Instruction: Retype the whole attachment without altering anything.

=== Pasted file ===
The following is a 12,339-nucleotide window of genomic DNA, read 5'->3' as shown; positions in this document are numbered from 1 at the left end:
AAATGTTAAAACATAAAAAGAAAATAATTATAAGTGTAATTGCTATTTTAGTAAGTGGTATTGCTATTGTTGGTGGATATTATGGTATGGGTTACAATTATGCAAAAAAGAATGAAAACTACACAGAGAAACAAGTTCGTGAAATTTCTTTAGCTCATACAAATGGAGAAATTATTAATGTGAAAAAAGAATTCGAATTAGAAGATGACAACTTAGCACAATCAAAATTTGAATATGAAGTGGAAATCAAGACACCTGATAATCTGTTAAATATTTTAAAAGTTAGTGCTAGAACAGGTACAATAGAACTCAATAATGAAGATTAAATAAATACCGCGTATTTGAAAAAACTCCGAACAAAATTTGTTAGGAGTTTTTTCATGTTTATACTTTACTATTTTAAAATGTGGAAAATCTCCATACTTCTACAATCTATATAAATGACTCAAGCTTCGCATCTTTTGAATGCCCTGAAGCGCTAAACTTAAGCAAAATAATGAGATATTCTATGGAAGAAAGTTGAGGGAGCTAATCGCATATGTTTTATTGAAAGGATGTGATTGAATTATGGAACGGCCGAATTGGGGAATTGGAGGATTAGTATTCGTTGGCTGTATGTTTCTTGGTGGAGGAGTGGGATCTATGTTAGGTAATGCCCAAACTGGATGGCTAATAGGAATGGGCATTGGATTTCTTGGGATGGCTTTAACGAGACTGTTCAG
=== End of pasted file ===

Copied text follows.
The following is a 12,339-nucleotide window of genomic DNA, read 5'->3' as shown; positions in this document are numbered from 1 at the left end:
AAATGTTAAAACATAAAAAGAAAATAATTATAAGTGTAATTGCTATTTTAGTAAGTGGTATTGCTATTGTTGGTGGATATTATGGTATGGGTTACAATTATGCAAAAAAGAATGAAAACTACACAGAGAAACAAGTTCGTGAAATTTCTTTAGCTCATACAAATGGAGAAATTATTAATGTGAAAAAAGAATTCGAATTAGAAGATGACAACTTAGCACAATCAAAATTTGAATATGAAGTGGAAATCAAGACACCTGATAATCTGTTAAATATTTTAAAAGTTAGTGCTAGAACAGGTACAATAGAACTCAATAATGAAGATTAAATAAATACCGCGTATTTGAAAAAACTCCGAACAAAATTTGTTAGGAGTTTTTTCATGTTTATACTTTACTATTTTAAAATGTGGAAAATCTCCATACTTCTACAATCTATATAAATGACTCAAGCTTCGCATCTTTTGAATGCCCTGAAGCGCTAAACTTAAGCAAAATAATGAGATATTCTATGGAAGAAAGTTGAGGGAGCTAATCGCATATGTTTTATTGAAAGGATGTGATTGAATTATGGAACGGCCGAATTGGGGAATTGGAGGATTAGTATTCGTTGGCTGTATGTTTCTTGGTGGAGGAGTGGGATCTATGTTAGGTAATGCCCAAACTGGATGGCTAATAGGAATGGGCATTGGATTTCTTGGGATGGCTTTAACGAGACTGTTCAG